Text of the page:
Summer Term 2021

Please note that, during this term, the seminar will be Covid-19 free via Microsoft Teams.
The seminar will be accessible here. If you do not have an account from Imperial College, you might need an invitation. Please send me an email and I will add you.

Mark Andrea De Cataldo (Stony Brook). Some things I know and some I don’t about moduli spaces of Higgs bundles. Friday 7th May, 1:30-2:30pm.

Abstract: I will discuss the Dolbeault moduli space of Higgs bundles on an algebraic curve over the complex numbers. Dolbeault moduli spaces are one of the ingredients in the Nonabelian Hodge Theory of the curve. Much is known and much is not known. I will focus on my particular point of view, from which I consider the cohomology ring of this space and some of the structures on it.
I will start by introducing the P=W conjecture, also as a motivation for recent joint works in progress with my current student Siqing Zhang, and with Davesh Maulik, Junliang Shen and Siqing Zhang.
The first work provides a cohomological shadow of a (quite non-existing) Nonabelian Hodge Theory for a curve over a finite field. The second applies the picture over a finite field to prove something about the picture over the complex numbers. Amusingly, we then use this result over the complex number to prove one over the finite field.

Michael Magee (Durham University). Spectral Gaps of Random Covers of Surfaces. Friday 14th May, 1:30-2:30pm.

Abstract: A smooth surface with a Riemannian metric of constant curvature -1 is called a hyperbolic surface. The set of degree n Riemannian covering spaces of a fixed hyperbolic surface is a finite set, so for each n one can pick one of these covering spaces uniformly at random to obtain a random hyperbolic surface. What properties do these surfaces typically have when n is large? Does it depend on the fixed base surface? My main focus is on spectral gap; namely the gap between the smallest two eigenvalues of the Laplacian. Such a spectral gap, if it exists, carries important information about a hyperbolic surface. I’ll explain what is conjectured and what is known about spectral gaps of random covers of hyperbolic surfaces. As a side effect of our approach to these questions we learn about the fixed-scale geometry of random covering surfaces and also obtain interesting results that can be stated purely in terms of fundamental groups of surfaces.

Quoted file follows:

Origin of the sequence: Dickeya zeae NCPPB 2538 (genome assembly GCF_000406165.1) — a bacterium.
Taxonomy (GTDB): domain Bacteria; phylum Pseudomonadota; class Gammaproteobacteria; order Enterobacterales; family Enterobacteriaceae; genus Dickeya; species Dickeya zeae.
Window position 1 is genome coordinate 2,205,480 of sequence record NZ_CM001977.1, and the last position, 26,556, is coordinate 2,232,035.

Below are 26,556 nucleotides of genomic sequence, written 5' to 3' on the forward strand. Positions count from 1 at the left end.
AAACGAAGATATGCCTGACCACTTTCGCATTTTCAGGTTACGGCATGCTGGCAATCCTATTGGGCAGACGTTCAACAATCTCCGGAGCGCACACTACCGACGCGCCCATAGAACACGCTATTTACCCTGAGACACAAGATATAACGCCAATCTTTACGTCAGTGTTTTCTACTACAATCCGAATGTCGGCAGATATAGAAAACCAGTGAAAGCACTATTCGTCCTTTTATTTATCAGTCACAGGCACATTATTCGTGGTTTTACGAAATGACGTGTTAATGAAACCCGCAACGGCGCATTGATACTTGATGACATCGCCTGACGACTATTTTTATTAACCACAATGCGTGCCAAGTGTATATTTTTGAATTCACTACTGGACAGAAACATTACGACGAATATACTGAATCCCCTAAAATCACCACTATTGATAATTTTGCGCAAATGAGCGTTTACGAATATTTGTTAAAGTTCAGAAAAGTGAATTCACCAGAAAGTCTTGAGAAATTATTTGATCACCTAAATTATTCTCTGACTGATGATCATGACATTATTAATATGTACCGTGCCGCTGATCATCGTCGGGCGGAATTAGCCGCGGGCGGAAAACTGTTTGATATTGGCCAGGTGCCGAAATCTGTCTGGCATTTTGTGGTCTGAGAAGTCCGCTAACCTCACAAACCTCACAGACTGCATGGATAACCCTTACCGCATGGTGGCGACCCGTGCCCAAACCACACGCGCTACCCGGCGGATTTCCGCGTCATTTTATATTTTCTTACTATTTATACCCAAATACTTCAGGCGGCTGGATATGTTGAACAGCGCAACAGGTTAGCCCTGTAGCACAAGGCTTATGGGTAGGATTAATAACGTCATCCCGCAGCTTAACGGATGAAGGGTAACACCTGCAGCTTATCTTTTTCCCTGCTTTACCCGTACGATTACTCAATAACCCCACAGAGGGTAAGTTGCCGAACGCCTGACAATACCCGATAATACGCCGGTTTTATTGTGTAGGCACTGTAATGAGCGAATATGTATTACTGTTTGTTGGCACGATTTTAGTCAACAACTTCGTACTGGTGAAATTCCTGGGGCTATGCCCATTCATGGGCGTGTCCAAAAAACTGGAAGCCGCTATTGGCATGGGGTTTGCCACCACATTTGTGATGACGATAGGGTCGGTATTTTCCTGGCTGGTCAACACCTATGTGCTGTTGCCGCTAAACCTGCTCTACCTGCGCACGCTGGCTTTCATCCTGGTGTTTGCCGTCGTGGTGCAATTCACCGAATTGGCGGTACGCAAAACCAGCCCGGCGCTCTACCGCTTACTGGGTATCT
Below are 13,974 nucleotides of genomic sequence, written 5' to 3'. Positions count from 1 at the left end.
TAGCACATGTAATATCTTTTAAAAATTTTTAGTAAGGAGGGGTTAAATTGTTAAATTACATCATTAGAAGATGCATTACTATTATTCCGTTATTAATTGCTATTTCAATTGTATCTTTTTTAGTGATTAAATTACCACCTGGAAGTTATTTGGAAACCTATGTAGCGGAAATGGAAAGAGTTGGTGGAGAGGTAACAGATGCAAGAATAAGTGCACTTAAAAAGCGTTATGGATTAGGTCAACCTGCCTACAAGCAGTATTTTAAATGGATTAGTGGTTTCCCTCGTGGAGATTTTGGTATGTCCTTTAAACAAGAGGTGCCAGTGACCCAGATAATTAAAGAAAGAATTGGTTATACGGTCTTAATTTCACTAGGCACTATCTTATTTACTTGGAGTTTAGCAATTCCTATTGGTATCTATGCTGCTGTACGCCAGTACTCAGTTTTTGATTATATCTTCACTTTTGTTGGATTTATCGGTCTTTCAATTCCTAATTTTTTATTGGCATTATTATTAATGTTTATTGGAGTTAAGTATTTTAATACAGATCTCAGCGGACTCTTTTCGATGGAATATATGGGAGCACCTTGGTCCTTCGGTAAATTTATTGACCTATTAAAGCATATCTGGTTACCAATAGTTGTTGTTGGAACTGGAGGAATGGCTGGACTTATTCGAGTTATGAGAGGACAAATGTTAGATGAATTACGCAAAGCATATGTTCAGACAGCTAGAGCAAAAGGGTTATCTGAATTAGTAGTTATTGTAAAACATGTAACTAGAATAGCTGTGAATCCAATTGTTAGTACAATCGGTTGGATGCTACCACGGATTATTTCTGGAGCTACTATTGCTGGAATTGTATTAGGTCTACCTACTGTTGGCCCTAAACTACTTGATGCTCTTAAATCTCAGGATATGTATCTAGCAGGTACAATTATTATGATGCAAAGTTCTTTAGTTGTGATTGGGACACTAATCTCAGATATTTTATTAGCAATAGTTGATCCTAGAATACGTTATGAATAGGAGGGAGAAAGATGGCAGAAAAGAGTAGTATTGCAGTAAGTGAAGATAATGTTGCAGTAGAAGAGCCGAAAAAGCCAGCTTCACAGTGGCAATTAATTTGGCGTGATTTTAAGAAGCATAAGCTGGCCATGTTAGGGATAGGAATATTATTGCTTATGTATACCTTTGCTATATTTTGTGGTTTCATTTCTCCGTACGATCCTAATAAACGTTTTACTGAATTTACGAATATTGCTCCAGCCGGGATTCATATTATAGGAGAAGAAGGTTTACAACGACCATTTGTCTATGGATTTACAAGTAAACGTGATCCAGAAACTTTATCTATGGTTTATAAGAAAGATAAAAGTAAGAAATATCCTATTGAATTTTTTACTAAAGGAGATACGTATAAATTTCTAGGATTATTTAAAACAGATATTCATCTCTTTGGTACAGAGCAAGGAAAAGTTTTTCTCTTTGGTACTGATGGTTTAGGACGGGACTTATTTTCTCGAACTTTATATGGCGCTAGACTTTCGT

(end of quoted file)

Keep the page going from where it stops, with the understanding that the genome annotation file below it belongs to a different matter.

Based on joint works with F. Naud and D. Puder

No Seminar on Friday 21th May

Sergej Monavari (Utrecht University). Double nested Hilbert schemes and stable pair invariants. Friday 28th May, 1:30-2:30pm.

Abstract: Hilbert schemes of points on a smooth projective curve are simply symmetric powers of the curve itself; they are smooth and we know essentially everything about them. We propose a variation by studying double nested Hilbert schemes of points, which parametrize flags of 0-dimensional subschemes satisfying certain nesting conditions dictated by Young diagrams. These moduli spaces are almost never smooth but admit a virtual structure à la Behrend-Fantechi. We explain how this virtual structure plays a key role in (re)proving the correspondence between Gromov-Witten invariants and stable pair invariants for local curves and say something on the K-theoretic refinement of the latter.